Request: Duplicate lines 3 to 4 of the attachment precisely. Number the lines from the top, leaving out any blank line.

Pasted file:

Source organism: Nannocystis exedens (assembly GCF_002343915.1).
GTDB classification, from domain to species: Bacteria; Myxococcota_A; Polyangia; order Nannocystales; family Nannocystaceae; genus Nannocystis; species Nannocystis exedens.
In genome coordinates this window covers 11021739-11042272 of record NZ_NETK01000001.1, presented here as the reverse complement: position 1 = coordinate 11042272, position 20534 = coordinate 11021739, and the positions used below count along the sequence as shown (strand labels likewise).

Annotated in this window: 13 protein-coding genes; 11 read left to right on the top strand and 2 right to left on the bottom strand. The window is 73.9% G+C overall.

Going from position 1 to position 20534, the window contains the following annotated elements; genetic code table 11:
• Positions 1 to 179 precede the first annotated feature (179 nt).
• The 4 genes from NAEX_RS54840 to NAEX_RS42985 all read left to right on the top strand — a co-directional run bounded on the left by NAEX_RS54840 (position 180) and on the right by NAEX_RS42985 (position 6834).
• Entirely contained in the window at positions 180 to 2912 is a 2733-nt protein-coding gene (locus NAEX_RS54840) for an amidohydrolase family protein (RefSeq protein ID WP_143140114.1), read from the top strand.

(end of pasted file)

In genome coordinates this window covers 11021739-11042272 of record NZ_NETK01000001.1, presented here as the reverse complement: position 1 = coordinate 11042272, position 20534 = coordinate 11021739, and the positions used below count along the sequence as shown (strand labels likewise).

Annotated in this window: 13 protein-coding genes; 11 read left to right on the top strand and 2 right to left on the bottom strand. The window is 73.9% G+C overall.